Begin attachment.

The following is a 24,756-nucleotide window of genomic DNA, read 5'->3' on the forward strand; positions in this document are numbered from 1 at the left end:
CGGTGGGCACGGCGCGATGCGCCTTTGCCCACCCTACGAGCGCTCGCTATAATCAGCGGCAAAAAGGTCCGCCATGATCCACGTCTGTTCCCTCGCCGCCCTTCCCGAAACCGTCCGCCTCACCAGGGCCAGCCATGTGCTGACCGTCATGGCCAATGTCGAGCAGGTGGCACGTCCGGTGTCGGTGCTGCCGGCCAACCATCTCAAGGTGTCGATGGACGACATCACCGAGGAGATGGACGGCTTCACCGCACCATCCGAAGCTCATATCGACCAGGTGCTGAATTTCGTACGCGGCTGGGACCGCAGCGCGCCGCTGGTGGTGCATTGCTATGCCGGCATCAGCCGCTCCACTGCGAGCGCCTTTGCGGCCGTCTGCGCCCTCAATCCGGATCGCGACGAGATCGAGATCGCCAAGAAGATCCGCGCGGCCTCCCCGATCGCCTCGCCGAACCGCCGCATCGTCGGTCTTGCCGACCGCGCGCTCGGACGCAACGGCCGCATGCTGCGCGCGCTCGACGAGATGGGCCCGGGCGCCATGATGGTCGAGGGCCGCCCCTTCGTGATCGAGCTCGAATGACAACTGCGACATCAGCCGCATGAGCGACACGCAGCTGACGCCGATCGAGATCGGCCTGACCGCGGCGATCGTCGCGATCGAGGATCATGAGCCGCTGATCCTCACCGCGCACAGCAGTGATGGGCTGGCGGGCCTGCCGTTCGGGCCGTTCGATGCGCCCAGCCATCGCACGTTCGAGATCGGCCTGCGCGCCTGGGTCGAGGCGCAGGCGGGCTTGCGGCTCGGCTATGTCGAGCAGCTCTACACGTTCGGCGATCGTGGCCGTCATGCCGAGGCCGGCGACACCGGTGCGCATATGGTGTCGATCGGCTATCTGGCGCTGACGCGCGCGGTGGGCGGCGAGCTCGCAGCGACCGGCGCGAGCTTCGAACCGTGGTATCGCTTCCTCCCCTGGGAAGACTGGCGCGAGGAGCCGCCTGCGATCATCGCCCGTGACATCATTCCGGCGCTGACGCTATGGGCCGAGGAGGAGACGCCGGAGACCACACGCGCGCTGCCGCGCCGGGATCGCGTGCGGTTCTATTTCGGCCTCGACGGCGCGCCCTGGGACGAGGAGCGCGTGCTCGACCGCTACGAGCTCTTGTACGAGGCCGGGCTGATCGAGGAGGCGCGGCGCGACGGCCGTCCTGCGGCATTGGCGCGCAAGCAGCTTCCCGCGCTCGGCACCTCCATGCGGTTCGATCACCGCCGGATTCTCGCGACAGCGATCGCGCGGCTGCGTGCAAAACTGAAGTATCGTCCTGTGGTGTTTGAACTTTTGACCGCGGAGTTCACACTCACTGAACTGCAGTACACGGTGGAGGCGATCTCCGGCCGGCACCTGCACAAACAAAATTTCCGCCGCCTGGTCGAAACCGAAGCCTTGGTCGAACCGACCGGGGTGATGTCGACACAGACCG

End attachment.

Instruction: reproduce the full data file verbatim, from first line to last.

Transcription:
The following is a 24,756-nucleotide window of genomic DNA, read 5'->3' on the forward strand; positions in this document are numbered from 1 at the left end:
CGGTGGGCACGGCGCGATGCGCCTTTGCCCACCCTACGAGCGCTCGCTATAATCAGCGGCAAAAAGGTCCGCCATGATCCACGTCTGTTCCCTCGCCGCCCTTCCCGAAACCGTCCGCCTCACCAGGGCCAGCCATGTGCTGACCGTCATGGCCAATGTCGAGCAGGTGGCACGTCCGGTGTCGGTGCTGCCGGCCAACCATCTCAAGGTGTCGATGGACGACATCACCGAGGAGATGGACGGCTTCACCGCACCATCCGAAGCTCATATCGACCAGGTGCTGAATTTCGTACGCGGCTGGGACCGCAGCGCGCCGCTGGTGGTGCATTGCTATGCCGGCATCAGCCGCTCCACTGCGAGCGCCTTTGCGGCCGTCTGCGCCCTCAATCCGGATCGCGACGAGATCGAGATCGCCAAGAAGATCCGCGCGGCCTCCCCGATCGCCTCGCCGAACCGCCGCATCGTCGGTCTTGCCGACCGCGCGCTCGGACGCAACGGCCGCATGCTGCGCGCGCTCGACGAGATGGGCCCGGGCGCCATGATGGTCGAGGGCCGCCCCTTCGTGATCGAGCTCGAATGACAACTGCGACATCAGCCGCATGAGCGACACGCAGCTGACGCCGATCGAGATCGGCCTGACCGCGGCGATCGTCGCGATCGAGGATCATGAGCCGCTGATCCTCACCGCGCACAGCAGTGATGGGCTGGCGGGCCTGCCGTTCGGGCCGTTCGATGCGCCCAGCCATCGCACGTTCGAGATCGGCCTGCGCGCCTGGGTCGAGGCGCAGGCGGGCTTGCGGCTCGGCTATGTCGAGCAGCTCTACACGTTCGGCGATCGTGGCCGTCATGCCGAGGCCGGCGACACCGGTGCGCATATGGTGTCGATCGGCTATCTGGCGCTGACGCGCGCGGTGGGCGGCGAGCTCGCAGCGACCGGCGCGAGCTTCGAACCGTGGTATCGCTTCCTCCCCTGGGAAGACTGGCGCGAGGAGCCGCCTGCGATCATCGCCCGTGACATCATTCCGGCGCTGACGCTATGGGCCGAGGAGGAGACGCCGGAGACCACACGCGCGCTGCCGCGCCGGGATCGCGTGCGGTTCTATTTCGGCCTCGACGGCGCGCCCTGGGACGAGGAGCGCGTGCTCGACCGCTACGAGCTCTTGTACGAGGCCGGGCTGATCGAGGAGGCGCGGCGCGACGGCCGTCCTGCGGCATTGGCGCGCAAGCAGCTTCCCGCGCTCGGCACCTCCATGCGGTTCGATCACCGCCGGATTCTCGCGACAGCGATCGCGCGGCTGCGTGCAAAACTGAAGTATCGTCCTGTGGTGTTTGAACTTTTGACCGCGGAGTTCACACTCACTGAACTGCAGTACACGGTGGAGGCGATCTCCGGCCGGCACCTGCACAAACAAAATTTCCGCCGCCTGGTCGAAACCGAAGCCTTGGTCGAACCGACCGGGGTGATGTCGACACAGACCG